Rock

CauselessOne
Posers and Puzzles 27 Jun '06 22:01
1. 27 Jun '06 22:01
Two men put a large rock into a rowing boat & take it to the middle of a large pond. They then throw it over the side.
How does the water level change?
2. 27 Jun '06 22:07
My 8th grade science teacher tried to tell us that when you sink something it water, it will displace the weight of water equal to it's weight. She was wrong. This displacement rule only comes into effect if something is floating.

The water will not rise the moment the rock is dropped. It rose when the boat, rock, and men entered the lake, and will sink again when the men and boat exit the lake. The rock's displacement will remain, as it is now at the bottom of the lake. No level will change at the moment the rock is removed from boat and placed in lake.
3. 27 Jun '06 22:09
close, but no cigar
4. 27 Jun '06 22:19
While in the boat, the rock displaces a volume of water that has the same weight as the rock. Once in the water, the rock only displaces water equal to its volume, which is less (assuming the 'rock actually' sinks, of course). Hence, when the rock is in the water, the water level will be lower (less upwards displacement).
5. 27 Jun '06 23:00
Originally posted by Mephisto2
While in the boat, the rock displaces a volume of water that has the same weight as the rock. Once in the water, the rock only displaces water equal to its volume, which is less (assuming the 'rock actually' sinks, of course). Hence, when the rock is in the water, the water level will be lower (less upwards displacement).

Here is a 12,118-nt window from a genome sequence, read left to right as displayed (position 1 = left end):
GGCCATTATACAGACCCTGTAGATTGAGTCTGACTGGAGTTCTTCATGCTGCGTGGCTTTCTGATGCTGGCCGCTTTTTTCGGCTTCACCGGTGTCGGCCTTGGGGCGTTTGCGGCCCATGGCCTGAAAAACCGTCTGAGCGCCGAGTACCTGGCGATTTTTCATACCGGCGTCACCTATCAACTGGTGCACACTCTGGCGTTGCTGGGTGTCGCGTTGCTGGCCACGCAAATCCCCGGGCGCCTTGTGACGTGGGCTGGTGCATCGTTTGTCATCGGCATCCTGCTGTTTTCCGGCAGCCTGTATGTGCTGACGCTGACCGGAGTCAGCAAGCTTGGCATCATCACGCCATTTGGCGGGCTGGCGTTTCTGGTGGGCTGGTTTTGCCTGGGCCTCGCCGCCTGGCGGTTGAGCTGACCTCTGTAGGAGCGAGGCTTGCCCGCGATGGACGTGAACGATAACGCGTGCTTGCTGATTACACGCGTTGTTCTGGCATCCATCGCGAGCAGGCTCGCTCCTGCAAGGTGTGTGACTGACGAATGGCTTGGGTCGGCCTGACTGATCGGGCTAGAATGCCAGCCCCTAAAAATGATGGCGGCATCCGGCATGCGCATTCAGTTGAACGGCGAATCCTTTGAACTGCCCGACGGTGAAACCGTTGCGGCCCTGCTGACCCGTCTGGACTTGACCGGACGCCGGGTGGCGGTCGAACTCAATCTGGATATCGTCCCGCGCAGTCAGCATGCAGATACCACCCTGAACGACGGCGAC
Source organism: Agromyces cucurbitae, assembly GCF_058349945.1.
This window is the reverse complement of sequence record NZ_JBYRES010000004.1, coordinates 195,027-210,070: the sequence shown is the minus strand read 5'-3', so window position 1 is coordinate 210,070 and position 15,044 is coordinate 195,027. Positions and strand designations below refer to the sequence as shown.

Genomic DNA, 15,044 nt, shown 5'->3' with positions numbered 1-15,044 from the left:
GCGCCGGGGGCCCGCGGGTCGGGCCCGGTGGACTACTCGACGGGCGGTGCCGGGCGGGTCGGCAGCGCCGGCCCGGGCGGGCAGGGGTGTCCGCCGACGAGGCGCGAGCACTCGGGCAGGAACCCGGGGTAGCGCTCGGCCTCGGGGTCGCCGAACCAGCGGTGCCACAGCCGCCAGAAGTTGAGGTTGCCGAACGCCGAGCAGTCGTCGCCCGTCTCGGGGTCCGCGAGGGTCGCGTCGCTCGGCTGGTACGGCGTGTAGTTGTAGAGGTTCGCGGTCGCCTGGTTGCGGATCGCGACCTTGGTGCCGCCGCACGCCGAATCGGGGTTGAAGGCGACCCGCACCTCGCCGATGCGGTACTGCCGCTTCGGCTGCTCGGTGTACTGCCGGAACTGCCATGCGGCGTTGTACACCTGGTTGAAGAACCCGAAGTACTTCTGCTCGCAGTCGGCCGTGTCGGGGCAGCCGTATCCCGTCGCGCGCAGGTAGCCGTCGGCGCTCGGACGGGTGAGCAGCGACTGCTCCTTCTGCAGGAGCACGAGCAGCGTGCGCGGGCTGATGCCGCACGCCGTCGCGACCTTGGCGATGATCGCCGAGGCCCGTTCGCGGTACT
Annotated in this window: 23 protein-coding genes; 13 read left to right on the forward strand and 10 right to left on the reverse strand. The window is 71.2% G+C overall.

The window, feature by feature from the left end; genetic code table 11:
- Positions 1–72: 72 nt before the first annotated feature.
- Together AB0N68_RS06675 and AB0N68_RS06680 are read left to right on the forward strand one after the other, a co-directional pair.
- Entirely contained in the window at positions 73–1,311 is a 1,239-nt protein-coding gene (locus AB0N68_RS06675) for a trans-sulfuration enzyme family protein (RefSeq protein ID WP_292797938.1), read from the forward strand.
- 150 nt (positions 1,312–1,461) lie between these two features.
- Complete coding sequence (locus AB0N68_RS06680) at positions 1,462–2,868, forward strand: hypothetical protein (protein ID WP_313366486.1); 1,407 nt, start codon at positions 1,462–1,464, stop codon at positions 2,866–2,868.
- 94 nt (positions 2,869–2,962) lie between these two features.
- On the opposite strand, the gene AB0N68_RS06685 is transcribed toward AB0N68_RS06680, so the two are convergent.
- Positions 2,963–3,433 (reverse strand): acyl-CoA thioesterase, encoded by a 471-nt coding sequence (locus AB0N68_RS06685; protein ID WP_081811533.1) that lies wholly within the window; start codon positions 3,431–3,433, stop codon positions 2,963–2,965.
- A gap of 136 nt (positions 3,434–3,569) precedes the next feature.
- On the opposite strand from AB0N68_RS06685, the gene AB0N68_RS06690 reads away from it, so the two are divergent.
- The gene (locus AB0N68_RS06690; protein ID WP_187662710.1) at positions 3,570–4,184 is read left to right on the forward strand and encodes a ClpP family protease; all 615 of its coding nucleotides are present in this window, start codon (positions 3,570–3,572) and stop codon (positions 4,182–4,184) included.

OH. right. I answered it in my first part sorta, then went on to claim the wrong answer.
6. 28 Jun '06 10:56
Originally posted by Mephisto2
While in the boat, the rock displaces a volume of water that has the same weight as the rock. Once in the water, the rock only displaces water equal to its volume, which is less (assuming the 'rock actually' sinks, of course). Hence, when the rock is in the water, the water level will be lower (less upwards displacement).
This is correct. Imagine you had a grain of sand in the boat that weighed 100kg. In the boat it really pushes the boat down (and hence water up) whereas on the bottom of the pond its effect is negligible.
7. 28 Jun '06 11:02
Originally posted by SPMars
This is correct. Imagine you had a grain of sand in the boat that weighed 100kg. In the boat it really pushes the boat down (and hence water up) whereas on the bottom of the pond its effect is negligible.
Alien sand?
8. 28 Jun '06 21:39
Originally posted by SPMars
This is correct. Imagine you had a grain of sand in the boat that weighed 100kg. In the boat it really pushes the boat down (and hence water up) whereas on the bottom of the pond its effect is negligible.
actually I think it would be quite likely to cut through the boat before you got it out there, being so much mass on such a consentrated point. ðŸ˜›